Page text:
Tai Chi Class

Welcome to WholenessInMotion. Tai chi is a whole body and mind exercise that combines meditation, martial art and health tonic in one. This particular form is the Yang style, 37 posture short form as taught by Prof. Cheng Man-ch'ing. This fascinating and intricate exercise has many benefits and just about anyone can practice it.

Take a look at this site and consider the study of relaxation and how it can benefit you in your daily life. I look forward to working with you. Tom Daly


Tai Chi Bit By Bit

Posted By Tom Daly on September 15th, 2017

Tai Chi Bit By Bit

To continue with my language metaphor, learning tai chi is very much like learning a VERY foreign language (as in Chinese, Japanese, Arabic – where there is no English alphabet). I’m studying Arabic.

We learn letters, then groups of letters that make up a word, then words that combine with other words to form meaning, then grammatical rules so that the combinations can be replicated and imitated in other sentences and so forth.

But you have to start from the beginning. Like a letter. Or a shape.  Like imagine learning the paragraph sentence above in another language.

We learn how a letter combines with another letter and how that sounds, and how a movement progresses into the next part of the movement to make a continuous sequence. Then the sound combinations will have meaning, as the movement sequence will have a martial or energetic functioning.

Then grammar kicks in so that you can manipulate those words consistently.

In tai chi, you incorporate principles to the basic movements and combination of movements in order to have an entire posture. A posture in tai chi is the movement from beginning to end of one small section that has one basic function. It makes its own sentence. Each posture has a name but each posture is made up of several letters and even words. But in order to pronounce the letters together correctly, you need principles that cement the beginning and the end into one functioning statement.

We conceptualize the form as having three sections. I might call these paragraphs which contain multiple moves. How you pronounce your moves, connect your moves, improve your grammar, your pronunciation will impact on the meaning of the paragraph.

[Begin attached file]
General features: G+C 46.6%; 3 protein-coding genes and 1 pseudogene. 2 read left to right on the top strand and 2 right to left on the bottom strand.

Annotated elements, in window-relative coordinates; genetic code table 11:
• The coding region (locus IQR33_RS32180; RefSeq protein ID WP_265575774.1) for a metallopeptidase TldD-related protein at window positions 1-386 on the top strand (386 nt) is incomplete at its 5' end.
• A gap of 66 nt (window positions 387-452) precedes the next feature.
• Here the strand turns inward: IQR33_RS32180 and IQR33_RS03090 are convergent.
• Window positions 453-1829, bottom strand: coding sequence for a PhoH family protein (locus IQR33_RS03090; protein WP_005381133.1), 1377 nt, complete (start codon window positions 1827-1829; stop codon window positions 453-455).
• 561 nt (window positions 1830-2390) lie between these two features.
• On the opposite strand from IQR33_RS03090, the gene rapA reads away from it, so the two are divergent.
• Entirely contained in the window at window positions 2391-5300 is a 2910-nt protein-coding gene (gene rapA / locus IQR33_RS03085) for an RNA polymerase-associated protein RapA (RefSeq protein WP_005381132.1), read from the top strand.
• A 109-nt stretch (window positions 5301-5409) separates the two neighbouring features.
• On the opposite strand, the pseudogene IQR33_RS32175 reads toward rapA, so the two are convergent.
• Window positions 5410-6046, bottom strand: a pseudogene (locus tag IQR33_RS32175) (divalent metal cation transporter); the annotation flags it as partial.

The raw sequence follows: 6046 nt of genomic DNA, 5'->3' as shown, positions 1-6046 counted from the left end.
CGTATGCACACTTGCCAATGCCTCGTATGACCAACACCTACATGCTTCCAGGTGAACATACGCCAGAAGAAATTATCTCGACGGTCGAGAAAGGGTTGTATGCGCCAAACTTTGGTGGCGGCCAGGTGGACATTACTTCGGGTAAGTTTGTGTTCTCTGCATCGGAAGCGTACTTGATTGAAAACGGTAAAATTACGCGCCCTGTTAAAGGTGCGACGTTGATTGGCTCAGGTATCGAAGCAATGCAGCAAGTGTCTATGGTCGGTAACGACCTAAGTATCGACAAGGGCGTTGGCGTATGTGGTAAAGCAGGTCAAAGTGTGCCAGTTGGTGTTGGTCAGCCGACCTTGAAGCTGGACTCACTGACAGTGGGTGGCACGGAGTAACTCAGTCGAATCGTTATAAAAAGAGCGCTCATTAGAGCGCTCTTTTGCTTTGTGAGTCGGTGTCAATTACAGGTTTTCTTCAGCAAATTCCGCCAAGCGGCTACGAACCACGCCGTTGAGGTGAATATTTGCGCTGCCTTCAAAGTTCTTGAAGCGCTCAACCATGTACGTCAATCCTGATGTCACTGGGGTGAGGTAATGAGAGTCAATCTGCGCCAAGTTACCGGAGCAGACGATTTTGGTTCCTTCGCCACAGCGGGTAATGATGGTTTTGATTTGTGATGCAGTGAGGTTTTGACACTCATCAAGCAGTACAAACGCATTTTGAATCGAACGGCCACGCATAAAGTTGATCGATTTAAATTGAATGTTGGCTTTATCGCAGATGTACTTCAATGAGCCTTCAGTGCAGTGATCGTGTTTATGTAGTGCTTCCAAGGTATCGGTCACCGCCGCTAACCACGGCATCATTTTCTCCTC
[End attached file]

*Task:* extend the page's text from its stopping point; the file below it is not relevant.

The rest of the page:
Some think that once you “know” the paragraph, you can move on. Well, not quite. As you learn nuance, the meaning in the paragraph will change. And as you learn the infinite variable sentences of push hands, you change the meaning of your tai chi form.

“Fire” vs. “fire”.  One is a noun, one is a verb. In that previous sentence, I follow the rules of capital lettering. And if you say the word “fire”, the context will drive the meaning. And even when you choose a meaning through the context, the feeling of that meaning will have infinite variations.

“Through”. “Threw”. “Through”.

I threw the ball.

I am now through.

I went through the tunnel.

Sound and meaning. Context and emotion. Written expertise. All of these are factors in these sentences just like each posture has a context and a meaning depending on the person doing the form.

Your form may be the moves. Or it may be the connection between the moves, or the fullness of each move, or how the fullness in yang part of the move dissolves into the yin part of the move to create an ebb and flow, not just a straight line. Or it may be an expression of a martial arts move or the expression of a body that knows how to fill up and expand and empty to become light and nimble, it may be the folding and unfolding and how the body makes that happen through relaxation, sinking, non-doing.

Some writers are terse, others elaborate. Some have a light touch, others a thickness that needs effort to read. Some love long intricate sentences, others as brief as poetry.  For some the meaning is IN the words, for others, the meaning is what is between the words or what is not stated.

So too your form.

Of course, the kind of learning I’m talking about is not the only way to learn. We actually absorb our native tongue far before we can break it down and understand its internal workings. Some learn tai chi in exactly this way as well.

There is a childlike absorption process in learning both language and tai chi. At first you are learning even though you don’t know you are learning something. The language takes you. Tai chi takes you. Only later can you pull it apart to see what has taken place, hidden in plain sight, to reveal deeper expression. It takes deep reflection on what has taken place in the past to understand this.

Mastery comes when it simply comes out of you without any effort. We don’t construct HOW to say anything after a while. It just appears as you need it. No gaps in execution.

Arabic is difficult and technical, and like my native language I hope it can just flow someday. Like tai chi, it is extraordinarily elegant. And for me, worth the effort.

To find something, ANYTHING that requires this kind of attention is of great value.

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